Book questions 1971 war facts, myths

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  1. Ray

    Ray The Chairman Defence Professionals Moderator

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    Book questions 1971 war facts, myths

    NEW DELHI: A soon-to-be-released book has raised questions over several facts and myths surrounding the 1971 war, including the oft-repeated claim that Field Marshal Sam Manekshaw successfully thwarted Prime Minister Indira Gandhi's suggestions for an early military intervention to liberate Bangladesh.

    The book, based on documents from archives across several countries and many new sources, also debunks the notion that Soviet Union was very supportive of India during the crisis.

    The book, "1971: A global history of the creation of Bangladesh", by Srinath Raghavan of the Centre for Policy Research, also claims that there was no military or political plan to attack West Pakistan and to destroy it. This was the myth that was deployed by the US for sending its seventh fleet to the Bay of Bengal during the war.

    Raghavan quotes details of several meetings held in prime minister's office to prove that Gandhi never discussed any early military intervention. The book says on March 2 — while negotiations between Sheikh Mujibur Rahman and Yahya Khan were still on —Gandhi ordered a committee comprising top bureaucrats to 'examine the issue of giving help to Bangladesh'. R&AW chief R N Kao argued that if the Pakistani Army cracked down on Bengalis and they resisted, then it was in India's interest "to give aid, adequate and quick enough, to ensure early success of the liberation movement under control and guidance of the Awami League and its leaders".

    Raghavan writes, "So, from the beginning the Indians were thinking in terms of supporting an insurgency rather than direct military intervention." On March 26 — when first news of Pakistani Army crackdown came in — P N Haksar advised Gandhi that India had "to walk warily ... interference in events internal to Pakistan will not earn us either understanding or good-will from majority of nation-states". This was the line taken by the PM in her meeting with leaders of opposition that evening.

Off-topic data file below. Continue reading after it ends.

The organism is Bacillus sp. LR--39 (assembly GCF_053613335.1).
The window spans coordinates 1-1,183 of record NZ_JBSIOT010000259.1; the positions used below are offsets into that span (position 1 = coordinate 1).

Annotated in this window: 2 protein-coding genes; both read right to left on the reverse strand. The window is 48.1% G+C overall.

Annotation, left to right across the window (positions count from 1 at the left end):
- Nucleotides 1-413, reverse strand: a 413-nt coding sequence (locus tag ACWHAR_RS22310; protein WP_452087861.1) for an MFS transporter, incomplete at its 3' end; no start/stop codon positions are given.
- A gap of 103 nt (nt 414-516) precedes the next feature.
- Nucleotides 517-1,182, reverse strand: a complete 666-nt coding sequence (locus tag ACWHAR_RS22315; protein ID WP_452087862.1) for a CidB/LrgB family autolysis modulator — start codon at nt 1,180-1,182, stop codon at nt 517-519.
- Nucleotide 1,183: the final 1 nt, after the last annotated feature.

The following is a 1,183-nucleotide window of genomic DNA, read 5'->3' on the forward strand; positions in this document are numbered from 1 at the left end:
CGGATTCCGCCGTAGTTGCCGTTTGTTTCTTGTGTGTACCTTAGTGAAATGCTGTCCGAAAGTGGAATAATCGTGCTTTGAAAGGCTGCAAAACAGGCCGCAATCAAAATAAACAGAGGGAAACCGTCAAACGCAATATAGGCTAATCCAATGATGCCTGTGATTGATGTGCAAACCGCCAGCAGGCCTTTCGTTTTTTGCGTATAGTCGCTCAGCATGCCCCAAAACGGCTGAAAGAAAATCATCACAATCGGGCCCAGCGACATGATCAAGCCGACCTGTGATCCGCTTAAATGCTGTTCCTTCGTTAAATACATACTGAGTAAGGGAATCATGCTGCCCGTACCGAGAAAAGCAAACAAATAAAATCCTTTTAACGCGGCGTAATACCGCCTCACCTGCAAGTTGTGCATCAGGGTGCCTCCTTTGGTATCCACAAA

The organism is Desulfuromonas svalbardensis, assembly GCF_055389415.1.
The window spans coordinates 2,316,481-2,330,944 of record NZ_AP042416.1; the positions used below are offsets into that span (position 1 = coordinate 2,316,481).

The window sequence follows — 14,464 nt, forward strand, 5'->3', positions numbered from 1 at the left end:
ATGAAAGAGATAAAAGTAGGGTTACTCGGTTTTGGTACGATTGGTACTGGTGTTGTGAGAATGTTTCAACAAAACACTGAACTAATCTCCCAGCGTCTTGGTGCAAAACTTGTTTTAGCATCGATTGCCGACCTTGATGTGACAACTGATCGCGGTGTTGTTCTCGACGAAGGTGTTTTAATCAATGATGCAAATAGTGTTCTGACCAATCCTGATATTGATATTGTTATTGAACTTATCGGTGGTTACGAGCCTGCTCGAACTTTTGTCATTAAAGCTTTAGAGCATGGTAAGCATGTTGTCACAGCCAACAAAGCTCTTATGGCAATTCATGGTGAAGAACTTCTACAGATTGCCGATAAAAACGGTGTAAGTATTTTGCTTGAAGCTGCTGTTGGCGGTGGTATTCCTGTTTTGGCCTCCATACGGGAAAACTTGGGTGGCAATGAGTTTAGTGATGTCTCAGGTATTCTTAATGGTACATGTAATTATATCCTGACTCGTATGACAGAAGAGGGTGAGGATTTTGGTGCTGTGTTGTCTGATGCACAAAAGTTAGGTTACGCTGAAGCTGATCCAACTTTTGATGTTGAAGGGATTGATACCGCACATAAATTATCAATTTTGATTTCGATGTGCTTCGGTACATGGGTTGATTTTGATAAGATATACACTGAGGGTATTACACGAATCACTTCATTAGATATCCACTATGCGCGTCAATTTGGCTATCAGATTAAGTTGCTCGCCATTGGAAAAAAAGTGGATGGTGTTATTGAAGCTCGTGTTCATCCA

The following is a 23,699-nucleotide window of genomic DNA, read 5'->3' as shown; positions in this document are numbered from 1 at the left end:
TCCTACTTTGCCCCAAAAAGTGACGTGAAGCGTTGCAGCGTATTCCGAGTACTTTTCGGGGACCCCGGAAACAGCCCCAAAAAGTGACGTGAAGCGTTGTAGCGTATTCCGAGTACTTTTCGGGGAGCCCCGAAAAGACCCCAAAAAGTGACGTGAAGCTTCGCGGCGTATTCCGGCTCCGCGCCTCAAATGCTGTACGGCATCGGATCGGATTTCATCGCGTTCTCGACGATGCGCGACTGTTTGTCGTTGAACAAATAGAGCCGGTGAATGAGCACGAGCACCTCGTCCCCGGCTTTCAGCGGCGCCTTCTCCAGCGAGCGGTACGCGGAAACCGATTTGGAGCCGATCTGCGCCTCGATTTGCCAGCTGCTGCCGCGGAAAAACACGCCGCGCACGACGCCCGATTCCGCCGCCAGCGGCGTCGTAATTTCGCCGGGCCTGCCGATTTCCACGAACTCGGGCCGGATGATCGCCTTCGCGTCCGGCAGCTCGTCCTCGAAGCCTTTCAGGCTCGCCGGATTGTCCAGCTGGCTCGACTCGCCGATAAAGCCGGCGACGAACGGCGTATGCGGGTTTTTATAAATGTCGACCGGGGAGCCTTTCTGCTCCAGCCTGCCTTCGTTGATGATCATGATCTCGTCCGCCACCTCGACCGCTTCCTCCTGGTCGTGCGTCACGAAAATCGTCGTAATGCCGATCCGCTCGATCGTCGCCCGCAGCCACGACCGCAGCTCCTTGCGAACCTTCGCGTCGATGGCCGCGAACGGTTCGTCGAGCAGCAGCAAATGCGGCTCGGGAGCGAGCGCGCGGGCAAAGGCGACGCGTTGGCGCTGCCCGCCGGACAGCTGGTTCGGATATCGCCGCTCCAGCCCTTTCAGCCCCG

By April 1, the PM and her advisors were clear that the Bengalis should be given "some orientation training in guerrilla tactics, to prepare for a long struggle," and did not discuss any immediate direct military intervention, the book says. "Contrary to the assertions of Manekshaw and his military colleagues, the prime minister did not contemplate such intervention in the early stages of the crisis," the book says.

    It also claims that contrary to popular perception Soviet Union was not particularly supportive of India during the crisis even after the Indo-Soviet treaty.

    When the then foreign minister Swaran Singh visited Moscow on June 8, Soviet foreign minister Andrei Gromyko said India should insist on repatriation of refugees to East Pakistan, but it should not demand an independent Bangladesh. The latter "can be resisted on the grounds of being a matter which relates to a domestic jurisdiction," Raghavan quotes from Soviet archives.

    The book also questions the credibility US administration's presumption, based on a credible Indian source, that Gandhi had told her Cabinet after the war began that New Delhi would attack and destroy West Pakistan after finishing the operations in the East. This was a key reason for the US to sent aircraft carrier USS Enterprise to Bay of Bengal.

    The book claims that India had no such intention. After the war ended, Indian ambassador to US, L K Jha, wrote to Haksar about his efforts to find this mole in the Cabinet. The PM commented on this letter in her own handwriting, "At NO time have I ever made such a statement. Besides even a discussion had not taken place at any Cabinet Meeting."

    Book questions 1971 war facts, myths - The Times of India
     
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  3. happy

    happy Senior Member Senior Member

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    Sir, may I ask, who is Srinath Raghavan ?? What is his role / designation in Centre for Policy Research ??
     
  4. Dinesh_Kumar

    Dinesh_Kumar Regular Member

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    Oh, to popularize the book, all kinds of crazy claims are made........people have proved the facts from multiple different sources, including the Pakis themselves.........its is done deliberately by the Publisher.....
     
  5. Zebra

    Zebra Senior Member Senior Member

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  6. Mikesingh

    Mikesingh Senior Member Senior Member

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    Write a book however crappy and become a hero. Try it! You'll even land a role with Arnab Goswami on Times Now!
     
  7. armyofhind

    armyofhind Regular Member

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    The timing of the book release itself betrays the intention.
     

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